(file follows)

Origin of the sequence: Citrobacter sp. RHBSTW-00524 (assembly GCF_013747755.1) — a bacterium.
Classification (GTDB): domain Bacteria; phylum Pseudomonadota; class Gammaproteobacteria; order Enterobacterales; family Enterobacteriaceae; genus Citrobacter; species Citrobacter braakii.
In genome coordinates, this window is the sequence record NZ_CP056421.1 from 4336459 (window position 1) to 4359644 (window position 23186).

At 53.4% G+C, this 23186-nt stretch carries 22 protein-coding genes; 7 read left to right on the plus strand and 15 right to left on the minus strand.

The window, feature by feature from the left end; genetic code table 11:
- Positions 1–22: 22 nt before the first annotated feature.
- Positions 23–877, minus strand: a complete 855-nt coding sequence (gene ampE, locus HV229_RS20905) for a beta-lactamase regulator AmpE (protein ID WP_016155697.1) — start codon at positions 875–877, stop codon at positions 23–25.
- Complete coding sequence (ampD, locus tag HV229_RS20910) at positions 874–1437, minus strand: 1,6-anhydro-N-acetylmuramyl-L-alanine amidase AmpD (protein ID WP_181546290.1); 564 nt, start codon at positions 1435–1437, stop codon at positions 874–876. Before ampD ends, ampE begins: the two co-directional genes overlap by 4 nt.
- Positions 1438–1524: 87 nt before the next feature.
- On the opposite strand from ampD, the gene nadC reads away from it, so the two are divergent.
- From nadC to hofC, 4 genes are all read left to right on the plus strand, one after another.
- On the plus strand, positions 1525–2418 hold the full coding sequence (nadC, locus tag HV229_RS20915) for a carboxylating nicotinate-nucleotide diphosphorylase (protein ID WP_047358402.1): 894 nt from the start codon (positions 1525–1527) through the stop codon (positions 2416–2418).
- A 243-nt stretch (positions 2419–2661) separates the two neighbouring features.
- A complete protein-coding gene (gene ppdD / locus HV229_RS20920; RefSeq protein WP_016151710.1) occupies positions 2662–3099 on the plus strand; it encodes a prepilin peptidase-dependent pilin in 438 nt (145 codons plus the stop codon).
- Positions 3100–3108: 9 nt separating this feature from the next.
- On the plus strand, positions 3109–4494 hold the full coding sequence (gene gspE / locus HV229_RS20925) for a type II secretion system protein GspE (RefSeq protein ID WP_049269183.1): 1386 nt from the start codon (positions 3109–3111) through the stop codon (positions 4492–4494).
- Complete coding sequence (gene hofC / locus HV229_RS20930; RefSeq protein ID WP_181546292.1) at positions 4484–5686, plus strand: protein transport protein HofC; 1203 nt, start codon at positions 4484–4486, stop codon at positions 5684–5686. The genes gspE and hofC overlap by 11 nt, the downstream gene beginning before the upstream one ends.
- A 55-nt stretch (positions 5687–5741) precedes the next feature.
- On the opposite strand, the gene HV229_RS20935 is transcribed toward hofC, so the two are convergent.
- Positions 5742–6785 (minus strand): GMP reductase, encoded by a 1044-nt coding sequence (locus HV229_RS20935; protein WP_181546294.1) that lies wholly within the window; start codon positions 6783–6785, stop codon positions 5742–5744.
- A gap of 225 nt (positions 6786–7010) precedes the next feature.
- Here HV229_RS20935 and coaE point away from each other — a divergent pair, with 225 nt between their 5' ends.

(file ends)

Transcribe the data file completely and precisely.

Origin of the sequence: Citrobacter sp. RHBSTW-00524 (assembly GCF_013747755.1) — a bacterium.
Classification (GTDB): domain Bacteria; phylum Pseudomonadota; class Gammaproteobacteria; order Enterobacterales; family Enterobacteriaceae; genus Citrobacter; species Citrobacter braakii.
In genome coordinates, this window is the sequence record NZ_CP056421.1 from 4336459 (window position 1) to 4359644 (window position 23186).

At 53.4% G+C, this 23186-nt stretch carries 22 protein-coding genes; 7 read left to right on the plus strand and 15 right to left on the minus strand.

The window, feature by feature from the left end; genetic code table 11:
- Positions 1–22: 22 nt before the first annotated feature.
- Positions 23–877, minus strand: a complete 855-nt coding sequence (gene ampE, locus HV229_RS20905) for a beta-lactamase regulator AmpE (protein ID WP_016155697.1) — start codon at positions 875–877, stop codon at positions 23–25.
- Complete coding sequence (ampD, locus tag HV229_RS20910) at positions 874–1437, minus strand: 1,6-anhydro-N-acetylmuramyl-L-alanine amidase AmpD (protein ID WP_181546290.1); 564 nt, start codon at positions 1435–1437, stop codon at positions 874–876. Before ampD ends, ampE begins: the two co-directional genes overlap by 4 nt.
- Positions 1438–1524: 87 nt before the next feature.
- On the opposite strand from ampD, the gene nadC reads away from it, so the two are divergent.
- From nadC to hofC, 4 genes are all read left to right on the plus strand, one after another.
- On the plus strand, positions 1525–2418 hold the full coding sequence (nadC, locus tag HV229_RS20915) for a carboxylating nicotinate-nucleotide diphosphorylase (protein ID WP_047358402.1): 894 nt from the start codon (positions 1525–1527) through the stop codon (positions 2416–2418).
- A 243-nt stretch (positions 2419–2661) separates the two neighbouring features.
- A complete protein-coding gene (gene ppdD / locus HV229_RS20920; RefSeq protein WP_016151710.1) occupies positions 2662–3099 on the plus strand; it encodes a prepilin peptidase-dependent pilin in 438 nt (145 codons plus the stop codon).
- Positions 3100–3108: 9 nt separating this feature from the next.
- On the plus strand, positions 3109–4494 hold the full coding sequence (gene gspE / locus HV229_RS20925) for a type II secretion system protein GspE (RefSeq protein ID WP_049269183.1): 1386 nt from the start codon (positions 3109–3111) through the stop codon (positions 4492–4494).
- Complete coding sequence (gene hofC / locus HV229_RS20930; RefSeq protein ID WP_181546292.1) at positions 4484–5686, plus strand: protein transport protein HofC; 1203 nt, start codon at positions 4484–4486, stop codon at positions 5684–5686. The genes gspE and hofC overlap by 11 nt, the downstream gene beginning before the upstream one ends.
- A 55-nt stretch (positions 5687–5741) precedes the next feature.
- On the opposite strand, the gene HV229_RS20935 is transcribed toward hofC, so the two are convergent.
- Positions 5742–6785 (minus strand): GMP reductase, encoded by a 1044-nt coding sequence (locus HV229_RS20935; protein WP_181546294.1) that lies wholly within the window; start codon positions 6783–6785, stop codon positions 5742–5744.
- A gap of 225 nt (positions 6786–7010) precedes the next feature.
- Here HV229_RS20935 and coaE point away from each other — a divergent pair, with 225 nt between their 5' ends.